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Knowing health risks called key to success of wellness programs

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NEW YORK—Identifying and addressing risk factors that indicate the development of costly health problems is an important step for employers trying to reduce health care costs.

Although return on investment may be difficult to measure, employers that have implemented health promotion programs say they have a noticeable impact on the use of health care products and services and health care cost trends.

JPMorgan Chase & Co., for example, has implemented a number of health management initiatives, including health education, health risk appraisals and screenings for conditions such as high cholesterol and depression, said Dr. Wayne Burton, senior vp and medical executive for the New York-based financial services firm.

The JPMorgan Chase health risk appraisal measures three categories of health risks: lifestyle, which includes smoking, physical activity, alcohol use and seat belt usage; perception, including job, life or health dissatisfaction and high stress; and biological factors that include high blood pressure, high cholesterol and unhealthy weight.

"Our goal is to work to control these risk factors before they become diseases and become more costly to the organization and more costly to the individual," Dr. Burton said at the New York Business Group on Health's Feb. 7 conference, "Trends in Health & Productivity Management: Measuring the ROI of Health Programs."

The company has implemented measures to try to address those risk factors that lead to high-cost claims, he said. For example, JPMorgan Chase has implemented lower health insurance premiums for nonsmokers and smoking cessation programs for smokers who want to quit, he said.

Reducing the number of risk factors an employee has is critical because employees with a high number of risk factors will have higher health care costs, employers say.

For Imperial Chemical Industries P.L.C., a specialty chemical company, employees identified as having more than four risk factors had medical expenses that were about 26% higher than the rest of the population, said Judith Kleemeier, the Bridgewater, N.J.-based director of health and wealth strategies.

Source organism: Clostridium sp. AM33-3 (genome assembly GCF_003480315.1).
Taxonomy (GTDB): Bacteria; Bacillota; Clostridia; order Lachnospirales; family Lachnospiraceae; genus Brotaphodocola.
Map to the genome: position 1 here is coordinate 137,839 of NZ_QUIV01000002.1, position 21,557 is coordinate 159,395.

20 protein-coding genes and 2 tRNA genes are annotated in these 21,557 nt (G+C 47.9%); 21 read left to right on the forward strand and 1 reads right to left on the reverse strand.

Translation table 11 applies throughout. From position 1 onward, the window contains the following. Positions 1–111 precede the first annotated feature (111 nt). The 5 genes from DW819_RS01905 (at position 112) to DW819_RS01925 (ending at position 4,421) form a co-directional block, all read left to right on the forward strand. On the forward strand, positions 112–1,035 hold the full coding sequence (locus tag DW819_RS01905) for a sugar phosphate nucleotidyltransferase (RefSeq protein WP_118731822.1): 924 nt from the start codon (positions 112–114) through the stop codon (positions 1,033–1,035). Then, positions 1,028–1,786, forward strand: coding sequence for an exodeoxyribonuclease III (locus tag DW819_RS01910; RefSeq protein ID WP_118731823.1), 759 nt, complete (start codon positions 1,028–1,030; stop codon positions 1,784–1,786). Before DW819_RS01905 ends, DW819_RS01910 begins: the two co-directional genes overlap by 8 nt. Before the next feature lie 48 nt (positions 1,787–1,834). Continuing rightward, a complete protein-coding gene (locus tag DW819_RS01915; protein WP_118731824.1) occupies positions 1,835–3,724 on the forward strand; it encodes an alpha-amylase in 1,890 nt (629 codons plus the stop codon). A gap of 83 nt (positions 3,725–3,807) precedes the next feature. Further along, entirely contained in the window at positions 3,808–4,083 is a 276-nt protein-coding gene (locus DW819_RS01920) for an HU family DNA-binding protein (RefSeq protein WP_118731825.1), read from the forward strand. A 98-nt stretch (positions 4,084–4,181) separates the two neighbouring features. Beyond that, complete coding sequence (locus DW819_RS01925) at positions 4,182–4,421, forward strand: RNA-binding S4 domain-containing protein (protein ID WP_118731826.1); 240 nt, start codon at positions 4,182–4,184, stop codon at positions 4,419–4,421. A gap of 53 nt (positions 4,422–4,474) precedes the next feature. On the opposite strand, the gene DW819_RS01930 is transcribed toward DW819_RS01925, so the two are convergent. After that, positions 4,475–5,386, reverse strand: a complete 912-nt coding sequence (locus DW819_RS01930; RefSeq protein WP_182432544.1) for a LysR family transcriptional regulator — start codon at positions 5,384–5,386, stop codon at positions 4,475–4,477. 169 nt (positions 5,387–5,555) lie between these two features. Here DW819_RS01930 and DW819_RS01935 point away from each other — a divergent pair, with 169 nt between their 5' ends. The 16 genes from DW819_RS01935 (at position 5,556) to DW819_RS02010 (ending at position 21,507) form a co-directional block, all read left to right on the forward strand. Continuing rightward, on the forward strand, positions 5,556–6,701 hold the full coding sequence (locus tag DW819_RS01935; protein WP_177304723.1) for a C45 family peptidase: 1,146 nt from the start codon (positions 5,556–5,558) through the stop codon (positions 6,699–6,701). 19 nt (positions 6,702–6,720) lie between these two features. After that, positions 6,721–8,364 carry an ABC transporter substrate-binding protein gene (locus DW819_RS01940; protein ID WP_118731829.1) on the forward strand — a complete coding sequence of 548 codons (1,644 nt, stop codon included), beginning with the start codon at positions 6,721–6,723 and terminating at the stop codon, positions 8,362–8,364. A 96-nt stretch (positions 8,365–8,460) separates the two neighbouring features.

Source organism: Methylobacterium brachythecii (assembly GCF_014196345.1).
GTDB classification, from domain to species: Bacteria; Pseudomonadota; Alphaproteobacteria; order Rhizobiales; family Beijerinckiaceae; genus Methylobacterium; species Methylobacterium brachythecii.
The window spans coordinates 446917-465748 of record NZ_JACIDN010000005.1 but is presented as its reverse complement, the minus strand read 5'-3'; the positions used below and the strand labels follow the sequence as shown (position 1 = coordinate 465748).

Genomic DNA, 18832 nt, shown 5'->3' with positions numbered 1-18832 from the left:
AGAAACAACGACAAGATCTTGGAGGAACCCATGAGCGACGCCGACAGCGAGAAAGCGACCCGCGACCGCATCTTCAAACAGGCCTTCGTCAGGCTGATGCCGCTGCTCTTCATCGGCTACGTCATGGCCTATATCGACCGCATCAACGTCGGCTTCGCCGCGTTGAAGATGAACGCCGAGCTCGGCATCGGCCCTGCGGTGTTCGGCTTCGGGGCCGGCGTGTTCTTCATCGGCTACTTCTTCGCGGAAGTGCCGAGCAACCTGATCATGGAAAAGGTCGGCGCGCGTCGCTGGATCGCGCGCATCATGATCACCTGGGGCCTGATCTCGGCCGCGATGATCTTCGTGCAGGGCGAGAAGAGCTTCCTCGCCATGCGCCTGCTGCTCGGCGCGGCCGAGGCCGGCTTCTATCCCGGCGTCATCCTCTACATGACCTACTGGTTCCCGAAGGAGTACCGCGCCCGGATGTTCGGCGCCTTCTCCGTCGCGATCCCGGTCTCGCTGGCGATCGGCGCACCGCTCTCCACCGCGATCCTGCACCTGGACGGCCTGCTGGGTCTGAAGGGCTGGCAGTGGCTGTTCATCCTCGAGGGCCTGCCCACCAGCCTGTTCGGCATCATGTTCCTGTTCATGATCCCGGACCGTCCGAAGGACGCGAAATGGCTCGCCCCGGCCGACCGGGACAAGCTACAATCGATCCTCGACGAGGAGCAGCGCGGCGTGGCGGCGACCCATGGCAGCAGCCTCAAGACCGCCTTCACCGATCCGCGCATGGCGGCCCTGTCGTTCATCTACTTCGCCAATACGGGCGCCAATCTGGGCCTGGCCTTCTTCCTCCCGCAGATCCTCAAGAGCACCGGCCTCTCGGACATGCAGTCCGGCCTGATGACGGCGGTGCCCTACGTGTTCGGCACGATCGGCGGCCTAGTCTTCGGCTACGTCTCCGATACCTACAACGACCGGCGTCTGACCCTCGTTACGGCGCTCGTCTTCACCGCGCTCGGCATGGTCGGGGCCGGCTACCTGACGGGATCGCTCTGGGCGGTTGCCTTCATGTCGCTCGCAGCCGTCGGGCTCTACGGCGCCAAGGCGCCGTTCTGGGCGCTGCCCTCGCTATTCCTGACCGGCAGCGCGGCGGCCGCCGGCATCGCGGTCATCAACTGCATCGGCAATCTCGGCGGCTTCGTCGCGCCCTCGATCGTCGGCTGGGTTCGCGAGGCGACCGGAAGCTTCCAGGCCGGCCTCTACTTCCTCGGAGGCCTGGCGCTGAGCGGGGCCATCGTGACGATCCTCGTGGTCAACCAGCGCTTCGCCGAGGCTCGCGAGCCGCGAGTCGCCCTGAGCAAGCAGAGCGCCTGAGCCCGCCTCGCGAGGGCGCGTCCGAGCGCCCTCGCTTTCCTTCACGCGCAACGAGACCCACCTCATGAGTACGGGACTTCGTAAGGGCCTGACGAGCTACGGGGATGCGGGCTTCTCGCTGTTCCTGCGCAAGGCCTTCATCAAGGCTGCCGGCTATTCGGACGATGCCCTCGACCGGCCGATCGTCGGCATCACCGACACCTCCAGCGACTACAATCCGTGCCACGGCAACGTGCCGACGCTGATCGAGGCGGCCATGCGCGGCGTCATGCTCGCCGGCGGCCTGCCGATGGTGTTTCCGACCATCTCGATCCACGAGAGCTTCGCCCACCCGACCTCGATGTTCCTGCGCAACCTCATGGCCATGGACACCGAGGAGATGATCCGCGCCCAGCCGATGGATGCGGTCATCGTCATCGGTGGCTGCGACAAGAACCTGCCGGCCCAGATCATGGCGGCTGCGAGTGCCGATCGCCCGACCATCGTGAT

Pfizer Inc. encountered the same issue. An analysis of health risk appraisal and claims data by the New York-based pharmaceutical company showed health care costs for employees with four or more risks factors were often substantially higher than those of employees with fewer than four risk factors.

"If you can reduce risk factors, you can definitely impact costs," said Jody Amodeo, director and team leader of Pfizer's Healthy Directions program, which consists of a variety of health and wellness initiatives, including onsite medical and fitness centers and lifestyle management programs.

Driving employee participation in health promotion programs, though, is vital, and incentives for behavior modification are an important factor in the success of these programs, employers say.

Kraft Foods Inc.'s Healthy Living Rewards program introduced in 2004 a $100 credit toward annual medical plan contributions--which average about $1,200 annually for employees--for participating in a health risk appraisal and disease management program, said Kathy McAlpine, associate director for global benefits compliance and communication for the Northfield, Ill.-based company. As of July 31, 2006, the company has given 3,712 credits.

"The employees need to be committed to becoming aware, being informed and taking responsibility," she said. "This is about behavioral change and getting employees to change their behavior is a process."

There are a variety of metrics employers can use to measure the return on investment of their health promotion programs. In analyzing the impact of its disease management program, for example, ICI found that emergency room utilization declined for employees participating in both the diabetes and coronary artery disease management programs, Ms. Kleemeier said.

The wide range of return on investment metrics, though, often leads to cynicism, making it difficult for benefit managers to justify wellness expenditures, Ms. McAlpine said. In response, Kraft Foods joined four other companies in forming the Alliance for Wellness ROI Inc., an organization that is developing a standard methodology for measuring return on investment that will enable employers to enhance these programs and prove they have a positive impact, she said.